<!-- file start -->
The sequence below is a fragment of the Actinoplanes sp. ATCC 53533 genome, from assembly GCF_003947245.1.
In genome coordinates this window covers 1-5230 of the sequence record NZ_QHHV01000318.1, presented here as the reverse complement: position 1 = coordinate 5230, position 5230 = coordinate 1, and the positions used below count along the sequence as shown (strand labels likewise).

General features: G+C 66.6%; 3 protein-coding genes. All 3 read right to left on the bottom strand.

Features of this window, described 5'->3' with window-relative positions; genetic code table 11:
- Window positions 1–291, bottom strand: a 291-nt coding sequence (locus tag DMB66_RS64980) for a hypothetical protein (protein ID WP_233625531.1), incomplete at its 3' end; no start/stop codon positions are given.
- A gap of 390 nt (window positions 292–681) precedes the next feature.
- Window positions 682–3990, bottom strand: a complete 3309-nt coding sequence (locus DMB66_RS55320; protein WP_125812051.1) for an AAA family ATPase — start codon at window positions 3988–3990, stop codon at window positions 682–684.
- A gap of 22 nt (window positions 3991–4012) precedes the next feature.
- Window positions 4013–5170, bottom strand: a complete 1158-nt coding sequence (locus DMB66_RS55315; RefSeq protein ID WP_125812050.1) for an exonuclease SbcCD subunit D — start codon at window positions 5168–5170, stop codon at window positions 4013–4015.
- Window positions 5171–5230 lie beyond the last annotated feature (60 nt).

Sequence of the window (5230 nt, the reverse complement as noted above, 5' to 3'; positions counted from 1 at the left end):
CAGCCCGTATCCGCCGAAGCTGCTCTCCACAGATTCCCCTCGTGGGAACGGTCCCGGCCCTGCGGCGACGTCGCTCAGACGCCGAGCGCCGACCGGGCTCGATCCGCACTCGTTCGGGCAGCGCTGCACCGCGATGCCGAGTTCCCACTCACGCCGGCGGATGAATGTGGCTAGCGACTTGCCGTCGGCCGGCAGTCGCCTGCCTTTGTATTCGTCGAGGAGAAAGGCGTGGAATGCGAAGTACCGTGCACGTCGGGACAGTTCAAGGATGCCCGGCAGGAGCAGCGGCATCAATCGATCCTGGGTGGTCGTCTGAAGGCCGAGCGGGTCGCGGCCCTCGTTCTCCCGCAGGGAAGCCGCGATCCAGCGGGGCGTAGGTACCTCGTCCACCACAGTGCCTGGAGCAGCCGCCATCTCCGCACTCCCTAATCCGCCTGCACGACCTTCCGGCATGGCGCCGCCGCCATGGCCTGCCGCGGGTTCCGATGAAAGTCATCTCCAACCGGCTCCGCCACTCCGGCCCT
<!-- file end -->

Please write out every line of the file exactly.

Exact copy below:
The sequence below is a fragment of the Actinoplanes sp. ATCC 53533 genome, from assembly GCF_003947245.1.
In genome coordinates this window covers 1-5230 of the sequence record NZ_QHHV01000318.1, presented here as the reverse complement: position 1 = coordinate 5230, position 5230 = coordinate 1, and the positions used below count along the sequence as shown (strand labels likewise).

General features: G+C 66.6%; 3 protein-coding genes. All 3 read right to left on the bottom strand.

Features of this window, described 5'->3' with window-relative positions; genetic code table 11:
- Window positions 1–291, bottom strand: a 291-nt coding sequence (locus tag DMB66_RS64980) for a hypothetical protein (protein ID WP_233625531.1), incomplete at its 3' end; no start/stop codon positions are given.
- A gap of 390 nt (window positions 292–681) precedes the next feature.
- Window positions 682–3990, bottom strand: a complete 3309-nt coding sequence (locus DMB66_RS55320; protein WP_125812051.1) for an AAA family ATPase — start codon at window positions 3988–3990, stop codon at window positions 682–684.
- A gap of 22 nt (window positions 3991–4012) precedes the next feature.
- Window positions 4013–5170, bottom strand: a complete 1158-nt coding sequence (locus DMB66_RS55315; RefSeq protein ID WP_125812050.1) for an exonuclease SbcCD subunit D — start codon at window positions 5168–5170, stop codon at window positions 4013–4015.
- Window positions 5171–5230 lie beyond the last annotated feature (60 nt).

Sequence of the window (5230 nt, the reverse complement as noted above, 5' to 3'; positions counted from 1 at the left end):
CAGCCCGTATCCGCCGAAGCTGCTCTCCACAGATTCCCCTCGTGGGAACGGTCCCGGCCCTGCGGCGACGTCGCTCAGACGCCGAGCGCCGACCGGGCTCGATCCGCACTCGTTCGGGCAGCGCTGCACCGCGATGCCGAGTTCCCACTCACGCCGGCGGATGAATGTGGCTAGCGACTTGCCGTCGGCCGGCAGTCGCCTGCCTTTGTATTCGTCGAGGAGAAAGGCGTGGAATGCGAAGTACCGTGCACGTCGGGACAGTTCAAGGATGCCCGGCAGGAGCAGCGGCATCAATCGATCCTGGGTGGTCGTCTGAAGGCCGAGCGGGTCGCGGCCCTCGTTCTCCCGCAGGGAAGCCGCGATCCAGCGGGGCGTAGGTACCTCGTCCACCACAGTGCCTGGAGCAGCCGCCATCTCCGCACTCCCTAATCCGCCTGCACGACCTTCCGGCATGGCGCCGCCGCCATGGCCTGCCGCGGGTTCCGATGAAAGTCATCTCCAACCGGCTCCGCCACTCCGGCCCT